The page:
Jim Webb decides against independent presidential run
Speaking before the Dallas World Affairs Council on Thursday, Webb said he and his advisors had "looked at the possibility of an independent candidacy. Theoretically it could be done, but it is enormously costly and time sensitive."
"I don’t see the fundraising trajectory where we could make a realistic run,” he said.
Webb, a highly decorated Marine veteran of the Vietnam War, whose career has also included work as an Emmy-winning television journalist, Hollywood producer, bestselling author of fiction and non-fiction and Secretary of the Navy, dropped out of the Democratic Party's presidential nomination contest in late October.
In a National Press Club speech at the time, Webb left the door open to an independent run, saying that he was "thinking about all my options" and stressing that such a campaign "depends on what kind of support I receive."
Webb stoked speculation that he was leaning toward an independent run in January, when he hired Sam Jones, the former national finance director of the Draft Biden super PAC.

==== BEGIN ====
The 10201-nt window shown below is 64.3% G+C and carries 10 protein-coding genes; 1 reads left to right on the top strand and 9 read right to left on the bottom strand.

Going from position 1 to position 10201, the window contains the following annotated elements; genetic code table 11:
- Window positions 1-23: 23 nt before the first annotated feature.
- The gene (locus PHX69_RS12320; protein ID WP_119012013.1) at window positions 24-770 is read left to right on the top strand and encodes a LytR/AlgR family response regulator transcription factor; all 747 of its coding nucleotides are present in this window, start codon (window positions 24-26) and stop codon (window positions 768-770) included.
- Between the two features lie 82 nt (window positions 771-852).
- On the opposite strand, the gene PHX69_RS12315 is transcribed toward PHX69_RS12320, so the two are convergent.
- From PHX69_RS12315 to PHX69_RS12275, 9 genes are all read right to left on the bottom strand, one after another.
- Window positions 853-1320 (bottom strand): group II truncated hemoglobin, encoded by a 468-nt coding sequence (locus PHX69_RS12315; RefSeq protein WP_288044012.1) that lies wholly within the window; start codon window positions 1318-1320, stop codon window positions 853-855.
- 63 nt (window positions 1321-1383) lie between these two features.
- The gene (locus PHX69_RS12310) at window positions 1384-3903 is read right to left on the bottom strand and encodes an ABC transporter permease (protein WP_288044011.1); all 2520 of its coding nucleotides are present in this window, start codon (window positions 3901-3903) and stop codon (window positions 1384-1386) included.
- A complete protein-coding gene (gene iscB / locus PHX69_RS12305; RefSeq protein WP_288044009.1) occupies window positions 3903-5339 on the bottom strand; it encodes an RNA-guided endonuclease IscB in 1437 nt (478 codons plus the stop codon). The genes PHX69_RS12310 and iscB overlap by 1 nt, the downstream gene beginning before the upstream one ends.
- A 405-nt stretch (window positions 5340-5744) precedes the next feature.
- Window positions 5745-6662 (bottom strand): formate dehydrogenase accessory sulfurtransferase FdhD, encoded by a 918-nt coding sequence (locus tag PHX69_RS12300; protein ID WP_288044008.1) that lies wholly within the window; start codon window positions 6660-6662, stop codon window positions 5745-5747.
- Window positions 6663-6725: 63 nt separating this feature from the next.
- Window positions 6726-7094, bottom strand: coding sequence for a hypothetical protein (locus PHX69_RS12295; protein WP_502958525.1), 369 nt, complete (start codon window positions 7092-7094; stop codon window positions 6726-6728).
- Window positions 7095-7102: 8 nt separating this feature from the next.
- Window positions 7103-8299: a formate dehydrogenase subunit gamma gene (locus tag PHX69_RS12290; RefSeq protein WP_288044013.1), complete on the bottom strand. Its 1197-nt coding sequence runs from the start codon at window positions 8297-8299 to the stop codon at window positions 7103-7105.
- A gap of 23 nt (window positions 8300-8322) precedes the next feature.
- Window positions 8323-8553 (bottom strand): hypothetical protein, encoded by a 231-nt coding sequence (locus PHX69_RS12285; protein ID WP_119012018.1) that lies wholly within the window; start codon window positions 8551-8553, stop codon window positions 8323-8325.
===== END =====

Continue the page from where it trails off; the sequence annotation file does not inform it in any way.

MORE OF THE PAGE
Webb spokesman Craig Crawford told AMI Newswire in January that the Jones hire was intended to "help us examine what is now the decisive issue: how to pay for (an independent presidential run)."
"Both parties, in my view, have moved away from the major concerns of the average American," Webb said in his remarks Thursday.
“We have not had a clear statement of national security policy since the end of the Cold War," Webb said. “And I see no one running for president today who has a firm understanding of the elements necessary to build a national strategy.”
With Webb out of consideration, eyes turn to former New York City mayor Michael Bloomberg.
Bloomberg staffers have said he is considering an independent run, should it appear the major political parties will nominate Bernie Sanders and Donald Trump as their general election candidates.
Last month, pollster Frank Luntz issued a memorandum showing Bloomberg would be able to mount a strong, nationwide effort that could, Luntz believes, "quite literally turn this election upside down."